In addition, all of the centers that I have just discussed, Coopers Grove, Oliver Square, Bull Farm marketplace, Four Flags and Orland Park Place are great examples of our ongoing focus on asset repositioning redevelopment initiatives. As Mark outlined, we expect the new anchor tenants of these centers to drive additional leasing with junior anchors and small shop tenants.

In addition to asset repositioning and redevelopment another tool to create portfolio value is adding new gross leasable area to our existing centers. Despite challenging market conditions, since the end of last year, we have brought online 21,000 square feet of additional GLA in our Minnesota portfolio. At Park Place Plaza in St. Louis Park, Minnesota, we added 4,000 square feet of new space which we have leased to Panera Bread and expect to realize a 25.4% return on investment for that project.

At (inaudible) Minnesota, we completed a 17,000 square foot multitenant outlet building that is 100% leased to a mix of strong local and national retailers. The return on investment for that project is expected be 15.2%.

Turning to leasing spreads, as a point of clarification, beginning with this quarter, we have refined our definition of new and non-comparable leases in order to provide the most current information for leasing spreads. Previously our new leases included leases on space that had been vacant for many years, which skewed rental rate comparisons in certain reporting periods. Beginning this quarter, new leases for which there was no prior tenant for one year or more are included in the non-comparable lease category. This revised disclosure is in response to analyst input and is in line with peer practice.

During the quarter we signed 57 renewal leases within the total portfolio with an average rental rate increase on a cash basis of 1.3% of our expiring rents. 19 new leases were signed with an average base rent to decrease 10% from the former rent. This is an improvement from the fourth quarter of 2009, during which average rental rates on comparable leases decreased over 17% from the former base rent.

Finally for those of you who tracked blended rent spreads for the total portfolio, average base rents on combined non-renewal leases in the quarter decreased 2.7% from the former rent. This compares to increases of 1.8% in the blended rent spreads in the prior quarter and 5.4% in the first quarter of 2009.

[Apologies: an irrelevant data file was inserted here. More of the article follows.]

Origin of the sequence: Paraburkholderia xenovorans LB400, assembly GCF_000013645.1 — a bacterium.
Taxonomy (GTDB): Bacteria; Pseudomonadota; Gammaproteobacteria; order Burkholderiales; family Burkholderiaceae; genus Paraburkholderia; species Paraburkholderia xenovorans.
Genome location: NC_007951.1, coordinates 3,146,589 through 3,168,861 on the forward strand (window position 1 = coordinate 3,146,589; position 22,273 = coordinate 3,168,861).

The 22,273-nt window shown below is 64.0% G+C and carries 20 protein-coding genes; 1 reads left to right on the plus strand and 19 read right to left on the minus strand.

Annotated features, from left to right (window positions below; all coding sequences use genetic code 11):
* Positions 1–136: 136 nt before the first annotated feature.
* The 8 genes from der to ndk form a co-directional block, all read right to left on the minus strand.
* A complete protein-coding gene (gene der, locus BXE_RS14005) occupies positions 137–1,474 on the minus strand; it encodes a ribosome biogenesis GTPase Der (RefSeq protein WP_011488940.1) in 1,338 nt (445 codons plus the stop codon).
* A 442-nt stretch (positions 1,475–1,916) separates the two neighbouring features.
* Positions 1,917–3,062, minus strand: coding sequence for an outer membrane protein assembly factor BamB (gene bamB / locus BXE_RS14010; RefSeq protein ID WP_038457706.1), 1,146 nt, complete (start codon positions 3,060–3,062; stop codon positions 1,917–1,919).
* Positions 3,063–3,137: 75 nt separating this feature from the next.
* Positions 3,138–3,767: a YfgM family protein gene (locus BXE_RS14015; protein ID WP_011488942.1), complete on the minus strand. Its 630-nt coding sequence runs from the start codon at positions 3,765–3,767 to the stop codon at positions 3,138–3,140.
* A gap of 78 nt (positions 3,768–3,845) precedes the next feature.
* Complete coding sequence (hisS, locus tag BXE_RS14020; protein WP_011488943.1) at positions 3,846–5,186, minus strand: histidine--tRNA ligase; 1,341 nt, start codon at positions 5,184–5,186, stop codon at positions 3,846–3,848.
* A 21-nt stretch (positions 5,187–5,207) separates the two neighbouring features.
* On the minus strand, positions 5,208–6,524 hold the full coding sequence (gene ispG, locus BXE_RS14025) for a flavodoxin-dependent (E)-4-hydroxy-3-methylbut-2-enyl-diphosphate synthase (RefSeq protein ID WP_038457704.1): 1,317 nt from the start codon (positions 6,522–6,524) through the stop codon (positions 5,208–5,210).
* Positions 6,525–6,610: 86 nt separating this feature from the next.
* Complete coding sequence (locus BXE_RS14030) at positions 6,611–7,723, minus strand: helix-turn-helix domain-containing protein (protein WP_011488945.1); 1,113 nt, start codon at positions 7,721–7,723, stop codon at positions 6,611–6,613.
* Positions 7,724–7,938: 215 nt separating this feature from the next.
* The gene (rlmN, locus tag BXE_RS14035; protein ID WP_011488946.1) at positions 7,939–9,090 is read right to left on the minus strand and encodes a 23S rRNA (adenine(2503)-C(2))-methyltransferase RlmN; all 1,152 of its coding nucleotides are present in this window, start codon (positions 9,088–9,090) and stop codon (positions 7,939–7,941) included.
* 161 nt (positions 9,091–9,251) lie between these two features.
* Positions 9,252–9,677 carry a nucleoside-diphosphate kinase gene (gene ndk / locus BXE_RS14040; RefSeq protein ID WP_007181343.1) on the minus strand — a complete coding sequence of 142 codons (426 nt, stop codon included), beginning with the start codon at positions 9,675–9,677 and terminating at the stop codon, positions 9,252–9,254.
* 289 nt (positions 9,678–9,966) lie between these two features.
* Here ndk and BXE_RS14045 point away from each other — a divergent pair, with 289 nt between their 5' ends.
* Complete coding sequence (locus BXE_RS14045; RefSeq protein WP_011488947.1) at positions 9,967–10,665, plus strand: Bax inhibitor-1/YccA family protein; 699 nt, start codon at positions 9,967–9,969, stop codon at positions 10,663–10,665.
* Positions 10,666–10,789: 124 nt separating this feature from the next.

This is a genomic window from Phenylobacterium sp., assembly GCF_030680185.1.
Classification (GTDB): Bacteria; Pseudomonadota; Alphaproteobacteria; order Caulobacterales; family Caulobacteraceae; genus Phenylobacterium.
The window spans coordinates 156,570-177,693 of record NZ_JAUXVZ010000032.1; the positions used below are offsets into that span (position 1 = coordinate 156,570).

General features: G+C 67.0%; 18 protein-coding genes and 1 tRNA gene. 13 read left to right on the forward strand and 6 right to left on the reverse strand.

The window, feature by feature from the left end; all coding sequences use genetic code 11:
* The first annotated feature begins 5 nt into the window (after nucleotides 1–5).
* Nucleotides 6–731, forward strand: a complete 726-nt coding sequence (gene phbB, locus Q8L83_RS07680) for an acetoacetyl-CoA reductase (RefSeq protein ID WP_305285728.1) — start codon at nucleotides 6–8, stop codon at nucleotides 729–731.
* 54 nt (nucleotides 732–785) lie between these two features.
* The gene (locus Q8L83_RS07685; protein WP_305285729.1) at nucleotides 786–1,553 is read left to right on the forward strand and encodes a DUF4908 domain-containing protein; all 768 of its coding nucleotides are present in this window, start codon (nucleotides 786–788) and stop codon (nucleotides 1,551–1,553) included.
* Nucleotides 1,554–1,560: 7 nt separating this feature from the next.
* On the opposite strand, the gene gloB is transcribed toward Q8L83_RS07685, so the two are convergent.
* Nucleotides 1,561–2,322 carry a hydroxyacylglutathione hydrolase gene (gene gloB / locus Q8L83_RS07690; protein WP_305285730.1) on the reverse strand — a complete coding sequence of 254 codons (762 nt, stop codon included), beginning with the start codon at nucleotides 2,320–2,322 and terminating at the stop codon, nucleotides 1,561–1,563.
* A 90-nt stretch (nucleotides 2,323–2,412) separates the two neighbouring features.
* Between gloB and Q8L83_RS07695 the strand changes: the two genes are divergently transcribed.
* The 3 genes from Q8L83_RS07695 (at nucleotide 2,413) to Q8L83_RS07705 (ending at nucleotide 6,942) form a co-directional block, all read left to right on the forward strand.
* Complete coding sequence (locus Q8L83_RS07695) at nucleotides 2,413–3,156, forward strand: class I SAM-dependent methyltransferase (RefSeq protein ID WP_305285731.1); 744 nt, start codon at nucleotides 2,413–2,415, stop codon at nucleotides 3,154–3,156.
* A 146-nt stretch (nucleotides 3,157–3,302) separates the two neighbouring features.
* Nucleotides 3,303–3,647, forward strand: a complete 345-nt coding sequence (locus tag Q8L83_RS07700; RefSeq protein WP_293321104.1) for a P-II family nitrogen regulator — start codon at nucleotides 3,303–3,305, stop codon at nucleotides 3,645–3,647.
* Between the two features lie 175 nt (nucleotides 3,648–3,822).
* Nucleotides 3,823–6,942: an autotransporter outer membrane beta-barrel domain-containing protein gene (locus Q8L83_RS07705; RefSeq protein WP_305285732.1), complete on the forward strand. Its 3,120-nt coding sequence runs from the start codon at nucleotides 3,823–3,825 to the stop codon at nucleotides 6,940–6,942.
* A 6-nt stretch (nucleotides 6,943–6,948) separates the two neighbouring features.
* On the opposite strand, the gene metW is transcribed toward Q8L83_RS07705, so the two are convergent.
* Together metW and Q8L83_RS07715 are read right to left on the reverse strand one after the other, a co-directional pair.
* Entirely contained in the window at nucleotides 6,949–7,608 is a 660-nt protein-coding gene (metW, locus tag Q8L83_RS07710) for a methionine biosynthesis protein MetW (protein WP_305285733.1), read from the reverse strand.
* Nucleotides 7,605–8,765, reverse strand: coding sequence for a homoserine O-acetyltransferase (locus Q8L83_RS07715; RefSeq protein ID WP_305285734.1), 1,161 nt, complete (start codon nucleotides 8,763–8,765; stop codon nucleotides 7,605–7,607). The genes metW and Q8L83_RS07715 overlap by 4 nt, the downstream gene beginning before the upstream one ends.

Moving to occupancy, at March 31st, leased occupancy for the total portfolio was 92.2%, an increase of 10 basis points from the fourth quarter and a decrease of 140 basis points from the year ago quarter. The robust leasing volume we generated during the quarter more than offset the impact on occupancy of certain expected store closings. Expected store closings in the quarter included the early termination of two leases with Office Depot. We proactively negotiated these lease terminations to facilitate our leasing strategies at these specific centers as well as manage our exposure to this particular tenant. We are in active negotiations to fill those vacancies within demand retailers who we believe will strengthen the tenancy and increase the value of those assets.

This is again another example of this strategic retenanting activities that are in process across the portfolio and we will continue to update on these activities in these coming months.

Moving to same store performance, same store financial occupancy was 88.8% for the quarter representing decreases of 150 basis points from the prior quarter and 360 basis points from the first quarter of ‘09. As a reminder, same store financial occupancy is the percentage of GLA for which a tenant is obligated to pay rent under the terms of the lease. It does not include any estimated straight line rents. The sequential decrease in same store financial occupancy is due to extended abatement periods on new leases and the timing of lease completions during the first quarter.

Net operating income for the same store portfolio decreased 13.7% from the first quarter of last year. This decline was due to a decrease of $2.8 million in rental and recovery income driven primarily by the drop in same store financial occupancy and economic challenges facing our tenants. Same store NOI was also impacted by a decrease of over $800,000 in lower lease termination fees and other property income, which can vary significantly from quarter to quarter. In addition, the year-over-year decrease was due to our expectation of rental and recovery income at March 31, 2009, which were lowered in the following quarter to reflect the difficult market condition impacting our tenants.

We are clearly disappointed with the same store NOI results for the quarter. As Mark noted to put these results in perspective, same store revenue in the first quarter of last year was a high point for 2009. We expect year-over-year comparisons of same store NOI to improve in future reporting periods. In addition, on a sequential basis, same store NOI trended in more positive direction. Excluding the two Office Depot early lease terminations, which I previously mentioned, same store NOI declined only 1.2% from the fourth quarter of ‘09. We expect same store performance for the year to be within our projected range of flat to negative 3%. I’ve highlighted the impact of the office depot early lease terminations to emphasize the point that while certain asset repositioning initiatives may have a negative short term impact on results, we believe that these proactive initiatives strengthen the portfolio and will grow income in asset value over time.

Now I’ll turn it over to Brett for a view of the Company’s financial performance. Brett?

Brett Brown